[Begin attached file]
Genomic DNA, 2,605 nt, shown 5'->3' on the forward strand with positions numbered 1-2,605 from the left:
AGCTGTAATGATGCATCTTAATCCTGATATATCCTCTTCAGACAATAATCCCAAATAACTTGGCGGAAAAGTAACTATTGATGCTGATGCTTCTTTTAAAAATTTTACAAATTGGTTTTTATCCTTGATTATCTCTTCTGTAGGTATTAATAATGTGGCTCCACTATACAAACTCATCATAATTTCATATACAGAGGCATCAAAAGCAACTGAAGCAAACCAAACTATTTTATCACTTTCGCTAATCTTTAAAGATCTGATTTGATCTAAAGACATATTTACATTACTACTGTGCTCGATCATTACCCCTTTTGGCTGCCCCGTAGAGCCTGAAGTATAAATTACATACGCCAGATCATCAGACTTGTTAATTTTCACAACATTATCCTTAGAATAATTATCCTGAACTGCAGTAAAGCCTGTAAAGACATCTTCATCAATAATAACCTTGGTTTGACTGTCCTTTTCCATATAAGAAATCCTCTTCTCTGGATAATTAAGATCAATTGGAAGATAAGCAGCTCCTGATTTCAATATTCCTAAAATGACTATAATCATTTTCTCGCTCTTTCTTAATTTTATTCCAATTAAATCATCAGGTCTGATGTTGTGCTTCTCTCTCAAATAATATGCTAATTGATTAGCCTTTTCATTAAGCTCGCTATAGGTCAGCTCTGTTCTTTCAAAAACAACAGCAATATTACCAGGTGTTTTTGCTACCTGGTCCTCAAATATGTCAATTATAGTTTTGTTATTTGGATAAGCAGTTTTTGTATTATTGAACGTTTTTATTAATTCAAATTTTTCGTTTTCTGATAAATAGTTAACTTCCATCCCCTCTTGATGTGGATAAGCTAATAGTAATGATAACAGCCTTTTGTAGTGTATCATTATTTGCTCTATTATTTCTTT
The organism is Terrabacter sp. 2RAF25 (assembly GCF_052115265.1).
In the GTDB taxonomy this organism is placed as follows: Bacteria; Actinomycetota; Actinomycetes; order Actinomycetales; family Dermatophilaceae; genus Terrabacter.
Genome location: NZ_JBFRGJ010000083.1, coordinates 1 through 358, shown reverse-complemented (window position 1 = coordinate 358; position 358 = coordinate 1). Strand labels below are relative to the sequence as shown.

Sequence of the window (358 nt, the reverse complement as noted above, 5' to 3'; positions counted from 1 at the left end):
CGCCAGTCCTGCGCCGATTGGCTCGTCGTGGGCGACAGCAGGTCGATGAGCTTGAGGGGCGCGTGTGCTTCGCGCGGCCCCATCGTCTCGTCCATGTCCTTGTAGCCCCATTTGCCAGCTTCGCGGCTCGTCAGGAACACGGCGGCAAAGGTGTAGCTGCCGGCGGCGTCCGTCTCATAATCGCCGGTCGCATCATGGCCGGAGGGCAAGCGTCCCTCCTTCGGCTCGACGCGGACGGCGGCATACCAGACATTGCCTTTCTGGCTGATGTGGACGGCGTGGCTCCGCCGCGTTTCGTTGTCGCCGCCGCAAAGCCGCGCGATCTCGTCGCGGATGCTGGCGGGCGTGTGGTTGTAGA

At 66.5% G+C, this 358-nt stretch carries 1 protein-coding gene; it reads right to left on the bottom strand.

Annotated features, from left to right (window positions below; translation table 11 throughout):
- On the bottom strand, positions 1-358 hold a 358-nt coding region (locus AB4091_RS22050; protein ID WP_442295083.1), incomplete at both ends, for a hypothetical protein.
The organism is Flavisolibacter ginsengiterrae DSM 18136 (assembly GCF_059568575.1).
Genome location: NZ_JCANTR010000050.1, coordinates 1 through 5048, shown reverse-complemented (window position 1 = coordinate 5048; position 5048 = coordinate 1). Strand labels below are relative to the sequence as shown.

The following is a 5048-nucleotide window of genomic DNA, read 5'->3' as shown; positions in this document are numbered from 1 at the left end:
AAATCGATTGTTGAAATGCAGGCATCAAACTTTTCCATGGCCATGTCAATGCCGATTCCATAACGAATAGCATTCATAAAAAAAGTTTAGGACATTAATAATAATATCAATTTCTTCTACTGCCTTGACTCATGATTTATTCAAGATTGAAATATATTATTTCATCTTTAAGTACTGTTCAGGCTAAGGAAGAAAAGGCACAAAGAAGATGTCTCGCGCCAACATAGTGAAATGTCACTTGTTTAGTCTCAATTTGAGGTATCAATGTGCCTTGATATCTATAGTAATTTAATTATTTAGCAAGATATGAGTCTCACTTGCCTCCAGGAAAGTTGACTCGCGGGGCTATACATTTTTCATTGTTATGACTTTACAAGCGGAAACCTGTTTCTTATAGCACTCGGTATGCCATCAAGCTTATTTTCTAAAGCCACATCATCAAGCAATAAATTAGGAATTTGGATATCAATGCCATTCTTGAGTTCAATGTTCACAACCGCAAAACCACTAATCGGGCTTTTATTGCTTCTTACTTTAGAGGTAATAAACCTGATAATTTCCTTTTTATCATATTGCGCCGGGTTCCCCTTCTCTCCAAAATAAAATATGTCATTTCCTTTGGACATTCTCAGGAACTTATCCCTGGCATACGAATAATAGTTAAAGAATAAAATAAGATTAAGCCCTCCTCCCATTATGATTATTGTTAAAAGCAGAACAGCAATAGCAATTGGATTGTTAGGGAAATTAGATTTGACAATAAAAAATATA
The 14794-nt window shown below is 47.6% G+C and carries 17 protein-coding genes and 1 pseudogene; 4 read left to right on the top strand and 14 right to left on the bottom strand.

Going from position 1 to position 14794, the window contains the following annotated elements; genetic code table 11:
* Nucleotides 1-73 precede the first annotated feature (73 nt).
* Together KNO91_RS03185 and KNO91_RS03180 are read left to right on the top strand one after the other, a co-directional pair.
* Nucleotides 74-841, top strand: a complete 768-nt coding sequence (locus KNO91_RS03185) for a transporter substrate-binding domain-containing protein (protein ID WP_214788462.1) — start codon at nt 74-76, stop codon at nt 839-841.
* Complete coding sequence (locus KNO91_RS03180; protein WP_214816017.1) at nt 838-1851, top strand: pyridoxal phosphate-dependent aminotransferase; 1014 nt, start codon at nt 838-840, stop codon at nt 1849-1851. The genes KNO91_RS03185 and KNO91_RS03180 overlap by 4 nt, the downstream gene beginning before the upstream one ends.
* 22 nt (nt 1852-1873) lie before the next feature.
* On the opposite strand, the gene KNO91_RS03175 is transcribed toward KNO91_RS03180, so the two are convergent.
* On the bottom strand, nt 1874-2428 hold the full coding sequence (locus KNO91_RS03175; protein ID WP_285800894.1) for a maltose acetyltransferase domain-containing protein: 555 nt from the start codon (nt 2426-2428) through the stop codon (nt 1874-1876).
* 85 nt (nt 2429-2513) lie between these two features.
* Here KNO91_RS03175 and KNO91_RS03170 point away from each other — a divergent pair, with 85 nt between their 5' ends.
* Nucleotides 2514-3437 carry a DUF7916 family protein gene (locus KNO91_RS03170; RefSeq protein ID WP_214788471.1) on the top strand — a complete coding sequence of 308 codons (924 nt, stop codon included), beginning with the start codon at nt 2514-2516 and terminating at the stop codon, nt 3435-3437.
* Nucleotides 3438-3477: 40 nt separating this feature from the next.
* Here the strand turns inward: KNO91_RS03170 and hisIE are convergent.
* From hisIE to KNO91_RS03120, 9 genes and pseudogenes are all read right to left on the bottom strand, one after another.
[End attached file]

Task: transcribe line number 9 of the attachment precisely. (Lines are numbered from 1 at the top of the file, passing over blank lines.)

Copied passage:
Annotated features, from left to right (window positions below; translation table 11 throughout):